Ota Ward is the southernmost of the 23 wards of Tokyo. It is located next to Tokyo Bay and bordered by Shinagawa, Meguro and Setagaya to the north and partly bordered by Koto Ward to the east. Haneda Airport is located in this ward, just 15 minutes away from the major hub of Kamata by bus or train.
It’s also the largest of the 23 wards and covers a lot of area: from Haneda Airport and Jonanjima on Tokyo Bay, all the way to Denenchofu and Tamagawa right next to Setagaya Ward.
- Ota quick facts
- Main residential neighborhoods
- Ota Ward ranks high for
- Who lives in Ota Ward?
- Popular housing searches in Ota Ward
- Location and highlights
Ota quick facts
- Population: 729,534 (as of January 1, 2019)
- Area: 59.46 km²
- Density: 12,269 (/km²)
- Population of foreign residents: 24,199 (3.3% of total population of Ota)
- About 5.2% of the total resident foreigner population of the Tokyo 23 Wards lives in Ota.
Major Train Stations
|Kamata||JR Keihin-Tohoku Line|
|Tokyu Ikegami Line|
|Tokyu Tamagawa Line|
|Keikyu Kamata||Keikyu Main Line|
|Keikyu Airport Line|
|Tamagawa||Tokyu Toyoko Line|
|Tokyu Meguro Line|
|Tokyu Tamagawa Line|
Main residential neighborhoods
Ota Ward ranks high for
- The area around the Tamagawa River offers lots of open green space.
- Rent tends to be just under the average of the 23 wards.
- Many neighborhoods are close to Haneda Airport for those who are frequent flyers.
Who lives in Ota Ward?
- Those who need to be close to Haneda Airport for work.
- Located between Tokyo and Yokohama for those who split their time between the two cities.
Popular housing searches in Ota Ward
Location and highlights
With Tokyo Bay to the east and the Tamagawa River to the south, a large portion of Ota Ward is close to open green parks next to water. The long riverfront pedestrian paths next to the Tamagawa River are used for jogging/cycling without having to compete for road space with cars.
One key neighborhood that is found in the western section of Ota Ward is Denenchofu. This neighborhood is one of the most exclusive, top-class neighborhoods in Tokyo. The entire neighborhood was planned with the “Garden City” concept emphasizing the connection between residents and their environment. Many of the residences in this neighborhood were modeled on western-style homes and more closely resemble grand European-style mansions than traditional Japanese-style houses. Denenchofu is also known for being an enclave for politicians, celebrities and other high-society types.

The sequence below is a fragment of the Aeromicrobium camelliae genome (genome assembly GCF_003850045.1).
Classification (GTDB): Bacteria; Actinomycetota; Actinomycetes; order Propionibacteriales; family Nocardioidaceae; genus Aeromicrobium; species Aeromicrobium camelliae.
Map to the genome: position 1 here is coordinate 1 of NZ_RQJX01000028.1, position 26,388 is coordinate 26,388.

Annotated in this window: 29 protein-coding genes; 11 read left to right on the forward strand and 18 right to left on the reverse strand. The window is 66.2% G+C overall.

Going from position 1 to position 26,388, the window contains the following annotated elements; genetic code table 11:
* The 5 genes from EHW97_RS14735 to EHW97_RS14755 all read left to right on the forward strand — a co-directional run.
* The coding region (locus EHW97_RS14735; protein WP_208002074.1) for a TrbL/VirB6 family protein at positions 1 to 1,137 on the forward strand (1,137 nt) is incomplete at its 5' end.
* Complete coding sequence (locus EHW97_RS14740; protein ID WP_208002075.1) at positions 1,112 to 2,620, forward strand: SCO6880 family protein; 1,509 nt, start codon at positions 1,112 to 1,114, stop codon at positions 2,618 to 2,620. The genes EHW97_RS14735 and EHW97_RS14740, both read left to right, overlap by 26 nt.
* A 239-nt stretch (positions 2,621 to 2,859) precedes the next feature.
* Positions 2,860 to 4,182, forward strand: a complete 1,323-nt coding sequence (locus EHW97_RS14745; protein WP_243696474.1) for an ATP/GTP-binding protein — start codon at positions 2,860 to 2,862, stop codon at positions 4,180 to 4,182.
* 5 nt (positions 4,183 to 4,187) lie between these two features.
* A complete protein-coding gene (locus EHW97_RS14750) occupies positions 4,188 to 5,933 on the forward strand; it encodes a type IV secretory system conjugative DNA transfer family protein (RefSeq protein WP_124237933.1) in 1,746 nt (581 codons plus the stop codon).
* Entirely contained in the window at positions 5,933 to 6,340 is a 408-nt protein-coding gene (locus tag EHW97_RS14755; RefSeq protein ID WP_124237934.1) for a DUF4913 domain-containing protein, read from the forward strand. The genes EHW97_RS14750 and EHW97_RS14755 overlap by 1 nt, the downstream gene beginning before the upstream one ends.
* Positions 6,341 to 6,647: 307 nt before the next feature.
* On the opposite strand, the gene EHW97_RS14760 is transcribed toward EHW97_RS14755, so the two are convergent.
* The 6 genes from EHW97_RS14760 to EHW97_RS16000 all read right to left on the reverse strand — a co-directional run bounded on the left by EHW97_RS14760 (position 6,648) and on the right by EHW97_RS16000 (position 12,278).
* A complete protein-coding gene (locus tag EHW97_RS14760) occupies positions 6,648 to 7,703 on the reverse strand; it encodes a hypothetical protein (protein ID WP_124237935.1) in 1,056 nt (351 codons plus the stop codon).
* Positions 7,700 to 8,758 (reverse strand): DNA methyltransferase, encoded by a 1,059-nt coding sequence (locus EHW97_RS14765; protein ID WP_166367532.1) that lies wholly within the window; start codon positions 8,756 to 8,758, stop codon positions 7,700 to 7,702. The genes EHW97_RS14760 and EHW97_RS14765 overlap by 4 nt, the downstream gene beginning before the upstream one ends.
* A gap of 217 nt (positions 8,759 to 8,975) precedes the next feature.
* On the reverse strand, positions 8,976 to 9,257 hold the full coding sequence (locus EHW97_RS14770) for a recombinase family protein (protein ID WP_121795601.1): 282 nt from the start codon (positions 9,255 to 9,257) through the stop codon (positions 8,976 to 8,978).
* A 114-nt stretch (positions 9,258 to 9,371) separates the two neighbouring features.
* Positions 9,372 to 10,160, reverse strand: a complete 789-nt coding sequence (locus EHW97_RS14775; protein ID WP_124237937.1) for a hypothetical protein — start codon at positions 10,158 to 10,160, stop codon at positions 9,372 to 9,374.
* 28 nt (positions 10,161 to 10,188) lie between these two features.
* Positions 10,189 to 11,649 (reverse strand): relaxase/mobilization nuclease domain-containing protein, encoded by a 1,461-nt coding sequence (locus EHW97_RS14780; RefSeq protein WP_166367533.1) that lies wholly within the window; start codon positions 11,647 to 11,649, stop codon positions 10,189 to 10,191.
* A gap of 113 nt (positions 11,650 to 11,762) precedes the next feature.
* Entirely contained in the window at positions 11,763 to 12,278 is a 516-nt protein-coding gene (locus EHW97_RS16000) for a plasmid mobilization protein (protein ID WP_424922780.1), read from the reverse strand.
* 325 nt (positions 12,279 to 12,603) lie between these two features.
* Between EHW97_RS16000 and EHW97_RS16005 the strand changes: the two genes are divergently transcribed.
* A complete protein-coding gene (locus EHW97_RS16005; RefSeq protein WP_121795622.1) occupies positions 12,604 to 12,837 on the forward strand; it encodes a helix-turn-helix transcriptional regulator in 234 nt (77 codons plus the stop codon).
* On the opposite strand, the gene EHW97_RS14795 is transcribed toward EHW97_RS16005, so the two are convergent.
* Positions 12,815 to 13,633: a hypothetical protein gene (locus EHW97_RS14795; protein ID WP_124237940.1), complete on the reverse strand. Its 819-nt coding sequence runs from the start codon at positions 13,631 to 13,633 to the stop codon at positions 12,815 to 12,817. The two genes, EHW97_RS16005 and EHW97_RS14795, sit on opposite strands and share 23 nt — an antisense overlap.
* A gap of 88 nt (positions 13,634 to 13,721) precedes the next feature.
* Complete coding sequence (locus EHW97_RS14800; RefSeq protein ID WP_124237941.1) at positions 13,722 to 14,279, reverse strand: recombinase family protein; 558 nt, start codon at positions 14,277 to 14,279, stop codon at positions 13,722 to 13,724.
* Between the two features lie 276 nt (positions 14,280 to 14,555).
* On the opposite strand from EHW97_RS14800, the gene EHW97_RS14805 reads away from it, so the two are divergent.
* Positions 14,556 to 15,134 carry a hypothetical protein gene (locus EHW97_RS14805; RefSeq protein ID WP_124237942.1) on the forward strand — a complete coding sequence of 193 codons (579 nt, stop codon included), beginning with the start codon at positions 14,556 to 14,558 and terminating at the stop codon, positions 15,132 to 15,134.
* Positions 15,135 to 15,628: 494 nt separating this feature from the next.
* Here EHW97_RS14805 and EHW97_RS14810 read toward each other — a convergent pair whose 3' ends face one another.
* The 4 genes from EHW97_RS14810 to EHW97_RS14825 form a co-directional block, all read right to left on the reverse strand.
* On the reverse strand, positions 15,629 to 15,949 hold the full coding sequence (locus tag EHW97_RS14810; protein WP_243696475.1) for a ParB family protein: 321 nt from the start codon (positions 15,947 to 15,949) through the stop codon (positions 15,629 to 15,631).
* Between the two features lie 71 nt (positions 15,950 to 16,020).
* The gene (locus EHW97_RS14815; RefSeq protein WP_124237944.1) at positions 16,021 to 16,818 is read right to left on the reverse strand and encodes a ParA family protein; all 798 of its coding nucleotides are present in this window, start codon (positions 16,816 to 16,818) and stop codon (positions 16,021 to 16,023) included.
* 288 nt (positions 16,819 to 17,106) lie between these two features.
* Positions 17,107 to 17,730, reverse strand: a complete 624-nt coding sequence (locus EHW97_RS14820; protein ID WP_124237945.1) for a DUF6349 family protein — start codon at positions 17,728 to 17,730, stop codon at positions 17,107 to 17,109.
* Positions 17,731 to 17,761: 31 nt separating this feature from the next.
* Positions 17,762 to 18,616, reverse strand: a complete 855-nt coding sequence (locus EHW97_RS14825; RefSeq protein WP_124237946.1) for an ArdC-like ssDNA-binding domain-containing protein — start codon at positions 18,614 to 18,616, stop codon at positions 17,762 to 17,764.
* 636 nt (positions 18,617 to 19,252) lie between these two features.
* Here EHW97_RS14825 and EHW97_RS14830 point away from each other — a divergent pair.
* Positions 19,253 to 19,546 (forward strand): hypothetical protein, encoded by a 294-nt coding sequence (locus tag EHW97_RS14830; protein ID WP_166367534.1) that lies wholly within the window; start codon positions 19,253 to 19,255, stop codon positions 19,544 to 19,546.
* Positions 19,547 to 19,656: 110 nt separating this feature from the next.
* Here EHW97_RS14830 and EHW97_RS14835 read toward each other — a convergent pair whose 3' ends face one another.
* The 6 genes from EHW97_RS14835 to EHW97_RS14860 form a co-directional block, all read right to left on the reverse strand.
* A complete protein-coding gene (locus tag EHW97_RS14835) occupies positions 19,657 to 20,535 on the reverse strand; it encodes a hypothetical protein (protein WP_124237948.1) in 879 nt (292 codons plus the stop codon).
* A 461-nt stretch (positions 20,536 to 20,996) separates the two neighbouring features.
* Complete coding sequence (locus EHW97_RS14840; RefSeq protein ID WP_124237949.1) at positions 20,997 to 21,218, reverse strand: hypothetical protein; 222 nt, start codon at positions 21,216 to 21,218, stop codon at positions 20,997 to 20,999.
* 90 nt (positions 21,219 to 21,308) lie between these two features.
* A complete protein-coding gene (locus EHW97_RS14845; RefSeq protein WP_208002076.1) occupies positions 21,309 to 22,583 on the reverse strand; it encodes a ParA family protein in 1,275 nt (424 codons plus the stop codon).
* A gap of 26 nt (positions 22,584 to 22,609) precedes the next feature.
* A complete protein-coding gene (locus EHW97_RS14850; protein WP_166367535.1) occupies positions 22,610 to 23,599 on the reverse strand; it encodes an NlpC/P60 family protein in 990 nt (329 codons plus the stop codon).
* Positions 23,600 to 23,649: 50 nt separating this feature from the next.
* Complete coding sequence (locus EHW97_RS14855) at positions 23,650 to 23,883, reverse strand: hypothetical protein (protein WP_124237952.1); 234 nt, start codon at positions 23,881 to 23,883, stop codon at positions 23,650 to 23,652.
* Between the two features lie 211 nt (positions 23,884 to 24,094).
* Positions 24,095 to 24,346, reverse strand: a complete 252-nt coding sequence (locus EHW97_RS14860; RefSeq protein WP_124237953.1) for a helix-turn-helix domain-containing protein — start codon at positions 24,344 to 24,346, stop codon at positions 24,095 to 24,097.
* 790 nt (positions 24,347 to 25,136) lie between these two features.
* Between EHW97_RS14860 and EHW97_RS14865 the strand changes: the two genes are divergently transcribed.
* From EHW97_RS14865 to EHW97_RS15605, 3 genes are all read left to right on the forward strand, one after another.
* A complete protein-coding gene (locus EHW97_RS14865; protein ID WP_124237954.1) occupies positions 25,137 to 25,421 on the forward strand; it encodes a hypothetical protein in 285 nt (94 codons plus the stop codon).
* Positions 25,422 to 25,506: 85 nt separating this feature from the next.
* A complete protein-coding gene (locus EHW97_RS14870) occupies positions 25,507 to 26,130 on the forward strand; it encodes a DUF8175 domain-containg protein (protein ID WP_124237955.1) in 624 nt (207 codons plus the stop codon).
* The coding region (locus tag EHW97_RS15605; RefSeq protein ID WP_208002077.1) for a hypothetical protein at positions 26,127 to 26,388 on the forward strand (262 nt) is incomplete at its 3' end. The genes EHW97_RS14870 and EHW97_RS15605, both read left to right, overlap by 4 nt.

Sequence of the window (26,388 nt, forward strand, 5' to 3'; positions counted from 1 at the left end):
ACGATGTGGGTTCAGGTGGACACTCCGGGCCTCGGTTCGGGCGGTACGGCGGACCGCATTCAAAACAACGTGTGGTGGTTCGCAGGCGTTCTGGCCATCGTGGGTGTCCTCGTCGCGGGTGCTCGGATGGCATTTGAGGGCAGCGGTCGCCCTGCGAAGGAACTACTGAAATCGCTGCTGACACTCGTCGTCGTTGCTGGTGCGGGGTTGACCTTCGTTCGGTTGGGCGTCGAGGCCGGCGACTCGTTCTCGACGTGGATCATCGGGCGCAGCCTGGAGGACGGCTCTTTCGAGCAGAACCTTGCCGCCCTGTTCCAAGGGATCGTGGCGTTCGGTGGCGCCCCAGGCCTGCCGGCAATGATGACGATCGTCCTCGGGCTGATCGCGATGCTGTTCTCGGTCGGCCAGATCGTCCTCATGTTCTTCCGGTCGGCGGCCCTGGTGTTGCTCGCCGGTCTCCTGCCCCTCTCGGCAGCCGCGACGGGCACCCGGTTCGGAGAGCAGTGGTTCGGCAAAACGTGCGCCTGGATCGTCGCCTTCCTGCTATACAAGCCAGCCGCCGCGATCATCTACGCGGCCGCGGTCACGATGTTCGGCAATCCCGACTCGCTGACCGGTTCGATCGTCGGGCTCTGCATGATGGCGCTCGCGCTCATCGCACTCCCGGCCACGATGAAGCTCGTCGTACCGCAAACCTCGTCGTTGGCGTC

The streets around Kamata Station seem to be packed with pachinko parlors, which aren’t the most attractive establishments to walk through. However, the numerous shotengai (pedestrian shopping streets) near both JR Kamata and Keikyu Kamata Station and plentiful shopping near and inside JR Kamata (including the Tokyu Plaza), are only one reason this is a highly recommended residential hub in southern Tokyo.
The JR Station was remodeled in 2008, adding a touch of modern city living to this area. The Tokyu Station has also been undergoing redevelopments since around 2007 to improve usability and give the area a newer, cleaner look. The Tokyu Station is planned to expand to reach the Keikyu Kamata Station, so that those using the train will no longer have to disembark and transfer to get to Haneda Airport on the Keikyu Airport Line.
Just one station away from Kamata, Omori is an example of how much Tokyo can differ even across short distances. Omori has a relaxed vibe that suits a residential neighborhood. With a couple of large supermarkets near the station, Omori is thought of as a livable neighborhood for both families and single apartment hunters. Omori Station is located on the JR Keihin-Tohoku Line giving residents a direct line to business districts around Shinagawa (6 minutes away) and Tokyo (19 minutes away).
Lead photo: Keikyu Kamata Station, 2017, Junpei Abe via Flickr